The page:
Few years ago I spent several weeks in the French speaking part of Belgium, Wallonie. Usually I plan my trips quite well, especially when I’m travelling alone (or at least I used to, I got pretty lazy now). I like to read about the country and its traditions in advance, Google stuff like “how much to tip to not embarrass myself”, “what places to go to fit into student budget ideally for free” and “what products contain fish and might potentially kill me”, but prior to this trip, I knew next to nothing.
This is why.
After graduating high school, I was very keen on maintaining my French (spoiler alert: it’s pointless, French is impossible, don’t do it) so I began to take private lessons. My teacher was an angel in the form of a very chic lady and one day, she just said: “I think you should practice your French with native speakers. I asked my friends in Belgium, they’re coming to visit me in August and they’re going to take you back with them for some time.”
And now you know all the info that I had about my trip. I didn’t know where exactly was I going, what was I supposed to do there, how long was I going to stay, how would I get back, nothing. I only knew I was going to speak French the whole time and that was all I could think about (usually woken up in the middle of the night sweating because I couldn’t remember the difference between verb endings in le futur simple and le conditionnel).
So I didn’t Google anything. I was going to travel to Belgium completely ignorant of the biggest culture difference, the kissing habit. When I met Manuela and Guy, the lovely couple I was going to stay with, I was a little bit surprised when they kissed me on both cheeks while I was prepared for a handshake but I thought they’re probably just friendly and want to make me feel welcome.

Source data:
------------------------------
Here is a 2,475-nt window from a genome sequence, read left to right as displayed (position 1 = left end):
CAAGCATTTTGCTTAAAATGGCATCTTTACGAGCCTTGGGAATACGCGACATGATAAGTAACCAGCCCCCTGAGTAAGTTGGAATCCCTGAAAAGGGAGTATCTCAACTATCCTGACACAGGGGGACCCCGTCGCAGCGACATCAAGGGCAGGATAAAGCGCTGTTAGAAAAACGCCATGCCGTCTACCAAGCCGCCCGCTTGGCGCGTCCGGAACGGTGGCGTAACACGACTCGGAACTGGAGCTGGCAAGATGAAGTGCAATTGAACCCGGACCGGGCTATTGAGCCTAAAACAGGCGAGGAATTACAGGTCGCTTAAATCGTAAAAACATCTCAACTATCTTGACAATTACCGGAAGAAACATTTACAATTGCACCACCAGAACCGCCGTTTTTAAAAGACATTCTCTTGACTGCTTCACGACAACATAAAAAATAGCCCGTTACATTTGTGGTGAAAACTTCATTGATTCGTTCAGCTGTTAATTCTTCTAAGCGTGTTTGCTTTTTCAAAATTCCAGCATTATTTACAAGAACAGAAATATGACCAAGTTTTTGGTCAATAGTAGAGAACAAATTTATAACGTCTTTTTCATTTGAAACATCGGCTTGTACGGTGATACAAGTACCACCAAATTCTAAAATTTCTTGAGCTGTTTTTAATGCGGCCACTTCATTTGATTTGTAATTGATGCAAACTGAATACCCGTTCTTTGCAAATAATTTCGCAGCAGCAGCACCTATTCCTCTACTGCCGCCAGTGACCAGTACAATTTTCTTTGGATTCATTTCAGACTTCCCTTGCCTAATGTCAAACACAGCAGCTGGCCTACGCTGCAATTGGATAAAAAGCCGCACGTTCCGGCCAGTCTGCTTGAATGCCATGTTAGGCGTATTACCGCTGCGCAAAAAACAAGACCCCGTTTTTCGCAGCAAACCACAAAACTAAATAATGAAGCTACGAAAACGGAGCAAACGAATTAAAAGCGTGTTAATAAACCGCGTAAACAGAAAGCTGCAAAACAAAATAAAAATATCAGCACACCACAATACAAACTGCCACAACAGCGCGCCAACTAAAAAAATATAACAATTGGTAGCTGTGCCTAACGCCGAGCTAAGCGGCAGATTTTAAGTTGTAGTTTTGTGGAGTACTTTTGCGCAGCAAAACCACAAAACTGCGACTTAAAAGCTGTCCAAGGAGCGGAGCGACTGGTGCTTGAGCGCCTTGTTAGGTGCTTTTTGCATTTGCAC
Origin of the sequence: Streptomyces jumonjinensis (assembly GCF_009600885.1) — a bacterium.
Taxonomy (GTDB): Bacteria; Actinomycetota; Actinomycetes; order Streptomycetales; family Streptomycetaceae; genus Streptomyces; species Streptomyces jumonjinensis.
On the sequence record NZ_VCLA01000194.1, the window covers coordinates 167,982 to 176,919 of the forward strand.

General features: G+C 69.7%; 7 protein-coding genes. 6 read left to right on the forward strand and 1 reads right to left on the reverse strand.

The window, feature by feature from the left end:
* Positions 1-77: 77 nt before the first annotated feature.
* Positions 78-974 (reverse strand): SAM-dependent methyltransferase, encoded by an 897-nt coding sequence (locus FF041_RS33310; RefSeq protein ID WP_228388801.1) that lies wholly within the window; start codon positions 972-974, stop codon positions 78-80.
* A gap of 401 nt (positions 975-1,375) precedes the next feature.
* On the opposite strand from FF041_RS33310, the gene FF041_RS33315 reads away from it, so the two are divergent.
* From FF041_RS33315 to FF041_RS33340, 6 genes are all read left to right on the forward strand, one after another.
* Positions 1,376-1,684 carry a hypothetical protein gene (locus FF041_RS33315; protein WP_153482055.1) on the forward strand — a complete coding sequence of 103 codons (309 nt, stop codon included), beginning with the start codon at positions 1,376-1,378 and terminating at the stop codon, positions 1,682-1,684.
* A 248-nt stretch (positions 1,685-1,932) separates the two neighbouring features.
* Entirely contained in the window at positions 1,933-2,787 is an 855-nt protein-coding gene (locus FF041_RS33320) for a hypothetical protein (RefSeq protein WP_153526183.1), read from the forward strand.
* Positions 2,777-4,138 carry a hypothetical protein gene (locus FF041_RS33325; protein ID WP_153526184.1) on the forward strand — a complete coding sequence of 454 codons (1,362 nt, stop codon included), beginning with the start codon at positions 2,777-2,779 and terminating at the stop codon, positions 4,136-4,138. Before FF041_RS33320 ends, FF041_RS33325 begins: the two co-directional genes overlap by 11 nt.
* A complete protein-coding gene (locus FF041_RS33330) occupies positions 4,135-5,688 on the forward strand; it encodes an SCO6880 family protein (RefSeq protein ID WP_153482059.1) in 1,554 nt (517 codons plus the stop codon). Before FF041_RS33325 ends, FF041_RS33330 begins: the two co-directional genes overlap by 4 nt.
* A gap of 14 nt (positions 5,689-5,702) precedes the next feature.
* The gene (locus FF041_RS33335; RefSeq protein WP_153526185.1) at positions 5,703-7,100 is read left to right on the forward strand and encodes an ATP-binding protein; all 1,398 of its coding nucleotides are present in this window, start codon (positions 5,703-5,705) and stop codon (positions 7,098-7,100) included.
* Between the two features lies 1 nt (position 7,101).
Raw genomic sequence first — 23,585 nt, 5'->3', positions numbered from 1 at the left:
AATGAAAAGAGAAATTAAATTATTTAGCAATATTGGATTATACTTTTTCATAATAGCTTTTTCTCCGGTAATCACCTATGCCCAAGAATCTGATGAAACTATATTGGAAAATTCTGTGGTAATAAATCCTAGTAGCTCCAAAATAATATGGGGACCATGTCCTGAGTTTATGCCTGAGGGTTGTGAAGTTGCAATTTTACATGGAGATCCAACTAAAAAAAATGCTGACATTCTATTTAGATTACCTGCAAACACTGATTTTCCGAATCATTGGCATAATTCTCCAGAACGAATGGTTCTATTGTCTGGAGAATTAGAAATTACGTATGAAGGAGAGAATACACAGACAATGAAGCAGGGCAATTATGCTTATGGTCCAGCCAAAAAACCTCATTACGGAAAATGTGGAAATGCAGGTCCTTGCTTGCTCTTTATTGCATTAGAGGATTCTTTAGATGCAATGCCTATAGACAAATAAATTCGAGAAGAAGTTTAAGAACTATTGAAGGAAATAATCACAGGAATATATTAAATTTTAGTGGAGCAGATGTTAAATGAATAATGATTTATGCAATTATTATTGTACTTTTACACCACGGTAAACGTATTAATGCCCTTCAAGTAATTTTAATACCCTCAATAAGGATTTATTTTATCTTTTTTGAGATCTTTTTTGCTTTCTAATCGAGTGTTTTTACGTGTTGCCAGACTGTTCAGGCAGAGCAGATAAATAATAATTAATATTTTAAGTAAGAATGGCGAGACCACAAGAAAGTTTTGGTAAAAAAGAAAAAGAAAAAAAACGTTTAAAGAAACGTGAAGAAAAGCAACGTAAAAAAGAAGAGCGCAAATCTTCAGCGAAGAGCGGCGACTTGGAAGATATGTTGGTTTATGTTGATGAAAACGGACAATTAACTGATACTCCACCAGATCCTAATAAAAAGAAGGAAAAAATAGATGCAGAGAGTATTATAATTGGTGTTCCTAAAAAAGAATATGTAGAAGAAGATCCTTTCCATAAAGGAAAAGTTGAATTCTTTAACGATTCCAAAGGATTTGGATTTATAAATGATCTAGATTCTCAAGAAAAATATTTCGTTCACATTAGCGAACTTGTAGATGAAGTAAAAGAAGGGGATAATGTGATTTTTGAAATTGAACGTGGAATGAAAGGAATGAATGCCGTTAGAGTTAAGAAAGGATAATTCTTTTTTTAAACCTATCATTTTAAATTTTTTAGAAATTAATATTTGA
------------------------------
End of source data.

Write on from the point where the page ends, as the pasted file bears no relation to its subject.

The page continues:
Boy was I wrong.
The thing is, as it turned out, everybody kisses everybody in Belgium. And by everybody I mean everybody.
I come from a land of hand shakers. We hug or give a peck on the cheek to a very limited amount of people who we’ve usually known for ages and often share their DNA. I value my personal space very much and am willing to suffer sharing it only during the peak hours on public transport (I don’t really have a choice there, do I, it’s either that or commuting between 10AM-2PM only). So when I arrived in Belgium and was kissed by more people than I knew the names of, I was a bit culturally shocked.
I was kissed almost every morning by Guy and Manuela, very often by their relatives who came almost every day (one of them was Manuela’s twenty-something years old aristocratic cousin with a name longer than my address, not complaining there), all the time by the infinite number of their friends and even by the lady behind the cash desk in the local shop who remembered me from that one time I went there with Manuela and said nothing but “bonjour” while the two of them chatted away over cheese (Maredsous, one of the best cheeses I have ever had by the way, no wonder people could spend hours talking about it).
Belgian kissing is not limited to women only though, men kiss as well. I have to admit I found this a little bit strange at first, but hey, it’s the time of equality, right?
So the rules for kissing in Belgium are as follows: everybody kisses everybody. That’s it. During my few weeks there, I didn’t really infiltrate the society enough to find out how many pecks on the cheek is the rule. Usually it was two, but sometimes only one. I think that you could never go wrong with two but don’t worry. If you’re like me, you would be usually taken aback by the situation over and over again anyway and let the other person do as they wish.
My attitude towards kissing people I barely knew hasn’t changed during my stay in Wallonie and I never learnt to peck or to be pecked naturally. But one positive thing resulted from this experience. After arriving home, I truly appreciated for the first time our cold-hearted, hand shaking, distance keeping Czech nature.
PS: It turned out you really don’t have to plan much while travelling as long as you have WiFi. But I would recommend downloading offline dictionary to your phone (and also offline maps, because you know what happens without them) before you leave your country. Especially when you’re about to spend 12 hours in a car with a French speaking couple not knowing almost any highway-related vocabulary. But I survived three weeks in Belgium speaking only French and to this day, it’s one of my proudest achievements.